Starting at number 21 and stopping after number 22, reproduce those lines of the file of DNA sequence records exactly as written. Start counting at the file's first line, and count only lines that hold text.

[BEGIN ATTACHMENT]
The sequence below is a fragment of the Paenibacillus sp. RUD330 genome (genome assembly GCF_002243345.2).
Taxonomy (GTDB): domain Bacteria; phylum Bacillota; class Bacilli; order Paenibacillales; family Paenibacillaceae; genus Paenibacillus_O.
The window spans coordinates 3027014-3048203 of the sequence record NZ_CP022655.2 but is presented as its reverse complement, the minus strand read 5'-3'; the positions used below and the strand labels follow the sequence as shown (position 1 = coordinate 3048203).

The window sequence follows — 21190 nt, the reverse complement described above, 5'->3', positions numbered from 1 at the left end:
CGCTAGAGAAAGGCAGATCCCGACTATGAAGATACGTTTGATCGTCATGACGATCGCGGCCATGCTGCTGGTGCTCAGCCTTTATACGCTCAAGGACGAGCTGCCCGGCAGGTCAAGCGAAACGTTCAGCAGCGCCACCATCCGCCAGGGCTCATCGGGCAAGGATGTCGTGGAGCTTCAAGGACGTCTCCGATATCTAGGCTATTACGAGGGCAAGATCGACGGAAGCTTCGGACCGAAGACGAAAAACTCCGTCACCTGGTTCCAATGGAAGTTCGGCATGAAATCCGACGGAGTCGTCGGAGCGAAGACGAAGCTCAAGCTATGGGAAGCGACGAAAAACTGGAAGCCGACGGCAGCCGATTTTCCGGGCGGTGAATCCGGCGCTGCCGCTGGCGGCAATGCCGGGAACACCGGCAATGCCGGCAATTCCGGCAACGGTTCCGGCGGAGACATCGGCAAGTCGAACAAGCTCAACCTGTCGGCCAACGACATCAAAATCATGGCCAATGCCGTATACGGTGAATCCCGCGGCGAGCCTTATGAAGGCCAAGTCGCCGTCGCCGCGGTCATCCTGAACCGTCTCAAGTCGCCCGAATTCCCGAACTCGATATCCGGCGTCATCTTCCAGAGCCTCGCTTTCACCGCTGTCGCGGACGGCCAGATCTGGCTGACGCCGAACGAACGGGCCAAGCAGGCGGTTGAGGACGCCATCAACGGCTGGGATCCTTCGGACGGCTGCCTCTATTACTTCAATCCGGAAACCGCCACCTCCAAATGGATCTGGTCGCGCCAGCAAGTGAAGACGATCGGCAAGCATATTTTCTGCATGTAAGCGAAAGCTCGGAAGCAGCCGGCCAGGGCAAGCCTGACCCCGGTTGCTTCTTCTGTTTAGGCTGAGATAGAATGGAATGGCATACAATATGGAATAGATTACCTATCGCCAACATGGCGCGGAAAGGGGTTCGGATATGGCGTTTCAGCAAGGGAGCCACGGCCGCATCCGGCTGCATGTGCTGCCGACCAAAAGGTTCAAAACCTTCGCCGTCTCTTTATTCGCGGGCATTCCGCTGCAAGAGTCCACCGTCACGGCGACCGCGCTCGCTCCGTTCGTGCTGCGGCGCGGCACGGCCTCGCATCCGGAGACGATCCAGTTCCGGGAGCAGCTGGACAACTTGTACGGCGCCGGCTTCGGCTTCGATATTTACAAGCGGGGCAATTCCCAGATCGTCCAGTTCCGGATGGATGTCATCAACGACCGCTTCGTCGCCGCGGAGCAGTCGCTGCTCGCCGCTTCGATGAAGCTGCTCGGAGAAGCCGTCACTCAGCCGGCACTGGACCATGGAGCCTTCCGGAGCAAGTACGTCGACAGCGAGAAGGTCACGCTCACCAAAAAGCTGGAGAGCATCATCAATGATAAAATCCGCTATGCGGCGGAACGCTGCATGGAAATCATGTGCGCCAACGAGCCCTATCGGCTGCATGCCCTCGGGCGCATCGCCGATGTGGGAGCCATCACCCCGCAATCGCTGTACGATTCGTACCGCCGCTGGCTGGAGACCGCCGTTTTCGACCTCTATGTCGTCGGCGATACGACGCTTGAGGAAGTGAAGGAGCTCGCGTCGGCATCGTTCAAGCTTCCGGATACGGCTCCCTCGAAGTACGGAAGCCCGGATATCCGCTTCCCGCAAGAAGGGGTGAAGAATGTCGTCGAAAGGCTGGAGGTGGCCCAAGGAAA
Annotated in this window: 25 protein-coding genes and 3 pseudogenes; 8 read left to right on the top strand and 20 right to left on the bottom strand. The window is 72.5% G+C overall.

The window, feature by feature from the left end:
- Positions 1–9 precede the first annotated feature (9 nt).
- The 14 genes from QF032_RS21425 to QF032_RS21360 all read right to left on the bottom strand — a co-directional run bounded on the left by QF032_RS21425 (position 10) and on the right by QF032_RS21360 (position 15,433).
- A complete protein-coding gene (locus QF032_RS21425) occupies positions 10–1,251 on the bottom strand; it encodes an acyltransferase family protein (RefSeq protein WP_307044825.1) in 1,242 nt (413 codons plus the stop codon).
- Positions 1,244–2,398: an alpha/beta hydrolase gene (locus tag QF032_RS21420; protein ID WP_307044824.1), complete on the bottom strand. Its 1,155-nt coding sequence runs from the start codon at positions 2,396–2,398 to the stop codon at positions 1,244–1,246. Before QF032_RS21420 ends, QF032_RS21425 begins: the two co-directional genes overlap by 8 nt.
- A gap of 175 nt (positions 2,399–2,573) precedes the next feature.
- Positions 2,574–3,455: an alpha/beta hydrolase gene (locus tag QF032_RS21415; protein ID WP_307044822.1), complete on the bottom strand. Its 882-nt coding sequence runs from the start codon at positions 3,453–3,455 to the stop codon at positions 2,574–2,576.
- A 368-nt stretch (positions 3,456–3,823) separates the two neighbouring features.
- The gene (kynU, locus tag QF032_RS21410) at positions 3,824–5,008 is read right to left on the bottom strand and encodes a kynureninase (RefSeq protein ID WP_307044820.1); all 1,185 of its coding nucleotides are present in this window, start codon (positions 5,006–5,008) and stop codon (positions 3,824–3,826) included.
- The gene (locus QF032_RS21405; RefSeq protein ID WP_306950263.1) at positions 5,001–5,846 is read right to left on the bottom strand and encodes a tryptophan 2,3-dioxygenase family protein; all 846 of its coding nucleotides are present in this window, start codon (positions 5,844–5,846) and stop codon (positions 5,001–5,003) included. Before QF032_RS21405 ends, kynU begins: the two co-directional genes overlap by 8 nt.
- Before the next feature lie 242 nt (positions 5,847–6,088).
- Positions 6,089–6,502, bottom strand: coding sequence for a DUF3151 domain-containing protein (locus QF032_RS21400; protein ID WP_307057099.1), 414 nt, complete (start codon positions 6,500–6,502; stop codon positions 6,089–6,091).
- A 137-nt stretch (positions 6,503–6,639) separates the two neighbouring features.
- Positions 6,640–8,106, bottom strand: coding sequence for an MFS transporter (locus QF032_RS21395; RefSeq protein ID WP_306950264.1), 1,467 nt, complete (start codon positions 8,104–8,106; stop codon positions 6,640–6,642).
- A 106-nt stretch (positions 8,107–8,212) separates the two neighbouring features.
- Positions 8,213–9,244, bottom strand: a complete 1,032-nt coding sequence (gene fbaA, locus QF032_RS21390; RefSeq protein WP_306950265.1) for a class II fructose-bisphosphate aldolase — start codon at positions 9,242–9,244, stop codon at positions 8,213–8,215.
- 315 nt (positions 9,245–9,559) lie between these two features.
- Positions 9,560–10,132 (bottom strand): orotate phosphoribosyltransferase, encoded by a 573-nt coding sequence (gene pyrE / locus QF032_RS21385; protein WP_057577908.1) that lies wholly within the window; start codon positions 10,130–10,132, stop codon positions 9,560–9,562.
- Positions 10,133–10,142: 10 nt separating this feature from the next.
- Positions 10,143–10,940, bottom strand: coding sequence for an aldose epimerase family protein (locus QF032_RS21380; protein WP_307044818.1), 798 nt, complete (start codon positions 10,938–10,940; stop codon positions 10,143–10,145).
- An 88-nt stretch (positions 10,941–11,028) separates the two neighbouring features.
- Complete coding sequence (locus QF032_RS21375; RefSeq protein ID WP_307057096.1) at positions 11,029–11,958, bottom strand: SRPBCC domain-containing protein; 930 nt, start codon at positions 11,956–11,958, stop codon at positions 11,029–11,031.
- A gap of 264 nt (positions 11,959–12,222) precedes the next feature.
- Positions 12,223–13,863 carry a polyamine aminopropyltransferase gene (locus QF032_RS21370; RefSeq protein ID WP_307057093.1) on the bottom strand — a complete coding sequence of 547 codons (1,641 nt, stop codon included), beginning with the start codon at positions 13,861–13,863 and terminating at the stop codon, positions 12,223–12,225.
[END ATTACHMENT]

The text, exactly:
- A 106-nt stretch (positions 8,107–8,212) separates the two neighbouring features.
- Positions 8,213–9,244, bottom strand: a complete 1,032-nt coding sequence (gene fbaA, locus QF032_RS21390; RefSeq protein WP_306950265.1) for a class II fructose-bisphosphate aldolase — start codon at positions 9,242–9,244, stop codon at positions 8,213–8,215.